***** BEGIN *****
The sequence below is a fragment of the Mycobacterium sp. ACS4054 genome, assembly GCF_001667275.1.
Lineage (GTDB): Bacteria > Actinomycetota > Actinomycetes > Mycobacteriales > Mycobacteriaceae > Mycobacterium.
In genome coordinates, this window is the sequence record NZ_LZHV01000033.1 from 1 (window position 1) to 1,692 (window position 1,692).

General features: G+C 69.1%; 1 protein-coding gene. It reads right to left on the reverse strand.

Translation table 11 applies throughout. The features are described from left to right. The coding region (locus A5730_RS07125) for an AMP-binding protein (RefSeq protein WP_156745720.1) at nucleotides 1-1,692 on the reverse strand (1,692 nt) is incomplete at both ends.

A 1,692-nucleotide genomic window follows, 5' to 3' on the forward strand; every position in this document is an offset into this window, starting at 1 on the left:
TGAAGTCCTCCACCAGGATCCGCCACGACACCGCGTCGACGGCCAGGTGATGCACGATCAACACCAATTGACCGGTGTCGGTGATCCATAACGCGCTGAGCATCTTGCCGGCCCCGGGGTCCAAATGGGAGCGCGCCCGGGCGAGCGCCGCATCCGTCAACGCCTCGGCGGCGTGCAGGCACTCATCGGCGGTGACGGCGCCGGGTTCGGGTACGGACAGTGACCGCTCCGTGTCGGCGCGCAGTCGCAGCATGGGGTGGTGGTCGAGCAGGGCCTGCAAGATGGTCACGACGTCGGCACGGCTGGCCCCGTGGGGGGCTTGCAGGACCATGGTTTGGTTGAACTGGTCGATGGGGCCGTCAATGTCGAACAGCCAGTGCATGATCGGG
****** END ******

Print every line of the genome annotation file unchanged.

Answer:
The sequence below is a fragment of the Mycobacterium sp. ACS4054 genome, assembly GCF_001667275.1.
Lineage (GTDB): Bacteria > Actinomycetota > Actinomycetes > Mycobacteriales > Mycobacteriaceae > Mycobacterium.
In genome coordinates, this window is the sequence record NZ_LZHV01000033.1 from 1 (window position 1) to 1,692 (window position 1,692).

General features: G+C 69.1%; 1 protein-coding gene. It reads right to left on the reverse strand.

Translation table 11 applies throughout. The features are described from left to right. The coding region (locus A5730_RS07125) for an AMP-binding protein (RefSeq protein WP_156745720.1) at nucleotides 1-1,692 on the reverse strand (1,692 nt) is incomplete at both ends.

A 1,692-nucleotide genomic window follows, 5' to 3' on the forward strand; every position in this document is an offset into this window, starting at 1 on the left:
TGAAGTCCTCCACCAGGATCCGCCACGACACCGCGTCGACGGCCAGGTGATGCACGATCAACACCAATTGACCGGTGTCGGTGATCCATAACGCGCTGAGCATCTTGCCGGCCCCGGGGTCCAAATGGGAGCGCGCCCGGGCGAGCGCCGCATCCGTCAACGCCTCGGCGGCGTGCAGGCACTCATCGGCGGTGACGGCGCCGGGTTCGGGTACGGACAGTGACCGCTCCGTGTCGGCGCGCAGTCGCAGCATGGGGTGGTGGTCGAGCAGGGCCTGCAAGATGGTCACGACGTCGGCACGGCTGGCCCCGTGGGGGGCTTGCAGGACCATGGTTTGGTTGAACTGGTCGATGGGGCCGTCAATGTCGAACAGCCAGTGCATGATCGGG